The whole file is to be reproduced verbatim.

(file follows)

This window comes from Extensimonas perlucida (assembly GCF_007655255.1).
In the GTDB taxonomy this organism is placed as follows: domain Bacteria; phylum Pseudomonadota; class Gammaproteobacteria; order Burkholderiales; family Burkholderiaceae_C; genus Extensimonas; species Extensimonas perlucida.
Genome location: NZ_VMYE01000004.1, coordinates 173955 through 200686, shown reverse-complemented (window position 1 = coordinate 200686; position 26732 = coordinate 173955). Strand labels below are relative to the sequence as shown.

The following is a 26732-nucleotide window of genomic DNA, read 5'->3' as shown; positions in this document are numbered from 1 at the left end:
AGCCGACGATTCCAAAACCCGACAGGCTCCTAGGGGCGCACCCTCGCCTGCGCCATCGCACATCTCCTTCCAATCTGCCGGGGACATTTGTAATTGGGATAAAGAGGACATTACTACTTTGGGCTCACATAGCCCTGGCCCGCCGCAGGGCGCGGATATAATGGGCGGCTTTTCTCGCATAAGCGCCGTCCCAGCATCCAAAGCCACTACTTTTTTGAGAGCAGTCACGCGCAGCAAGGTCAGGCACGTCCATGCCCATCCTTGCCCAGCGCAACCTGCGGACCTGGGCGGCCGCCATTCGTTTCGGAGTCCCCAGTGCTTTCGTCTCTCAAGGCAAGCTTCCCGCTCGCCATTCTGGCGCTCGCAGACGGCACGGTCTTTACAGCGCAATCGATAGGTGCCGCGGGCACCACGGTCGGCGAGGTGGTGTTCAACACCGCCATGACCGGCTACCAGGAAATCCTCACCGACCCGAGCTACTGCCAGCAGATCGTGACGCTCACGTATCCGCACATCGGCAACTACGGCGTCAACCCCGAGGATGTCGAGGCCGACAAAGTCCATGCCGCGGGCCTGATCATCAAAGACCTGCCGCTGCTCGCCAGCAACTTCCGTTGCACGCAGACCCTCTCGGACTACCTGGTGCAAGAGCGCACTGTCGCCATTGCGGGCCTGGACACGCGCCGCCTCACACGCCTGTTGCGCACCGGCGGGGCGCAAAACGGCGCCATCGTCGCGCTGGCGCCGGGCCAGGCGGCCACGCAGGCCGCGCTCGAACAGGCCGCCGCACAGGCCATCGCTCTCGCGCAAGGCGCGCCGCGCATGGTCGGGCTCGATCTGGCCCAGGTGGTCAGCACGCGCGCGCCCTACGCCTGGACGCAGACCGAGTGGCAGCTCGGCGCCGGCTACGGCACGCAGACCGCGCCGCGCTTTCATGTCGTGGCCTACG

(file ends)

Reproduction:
This window comes from Extensimonas perlucida (assembly GCF_007655255.1).
In the GTDB taxonomy this organism is placed as follows: domain Bacteria; phylum Pseudomonadota; class Gammaproteobacteria; order Burkholderiales; family Burkholderiaceae_C; genus Extensimonas; species Extensimonas perlucida.
Genome location: NZ_VMYE01000004.1, coordinates 173955 through 200686, shown reverse-complemented (window position 1 = coordinate 200686; position 26732 = coordinate 173955). Strand labels below are relative to the sequence as shown.

The following is a 26732-nucleotide window of genomic DNA, read 5'->3' as shown; positions in this document are numbered from 1 at the left end:
AGCCGACGATTCCAAAACCCGACAGGCTCCTAGGGGCGCACCCTCGCCTGCGCCATCGCACATCTCCTTCCAATCTGCCGGGGACATTTGTAATTGGGATAAAGAGGACATTACTACTTTGGGCTCACATAGCCCTGGCCCGCCGCAGGGCGCGGATATAATGGGCGGCTTTTCTCGCATAAGCGCCGTCCCAGCATCCAAAGCCACTACTTTTTTGAGAGCAGTCACGCGCAGCAAGGTCAGGCACGTCCATGCCCATCCTTGCCCAGCGCAACCTGCGGACCTGGGCGGCCGCCATTCGTTTCGGAGTCCCCAGTGCTTTCGTCTCTCAAGGCAAGCTTCCCGCTCGCCATTCTGGCGCTCGCAGACGGCACGGTCTTTACAGCGCAATCGATAGGTGCCGCGGGCACCACGGTCGGCGAGGTGGTGTTCAACACCGCCATGACCGGCTACCAGGAAATCCTCACCGACCCGAGCTACTGCCAGCAGATCGTGACGCTCACGTATCCGCACATCGGCAACTACGGCGTCAACCCCGAGGATGTCGAGGCCGACAAAGTCCATGCCGCGGGCCTGATCATCAAAGACCTGCCGCTGCTCGCCAGCAACTTCCGTTGCACGCAGACCCTCTCGGACTACCTGGTGCAAGAGCGCACTGTCGCCATTGCGGGCCTGGACACGCGCCGCCTCACACGCCTGTTGCGCACCGGCGGGGCGCAAAACGGCGCCATCGTCGCGCTGGCGCCGGGCCAGGCGGCCACGCAGGCCGCGCTCGAACAGGCCGCCGCACAGGCCATCGCTCTCGCGCAAGGCGCGCCGCGCATGGTCGGGCTCGATCTGGCCCAGGTGGTCAGCACGCGCGCGCCCTACGCCTGGACGCAGACCGAGTGGCAGCTCGGCGCCGGCTACGGCACGCAGACCGCGCCGCGCTTTCATGTCGTGGCCTACG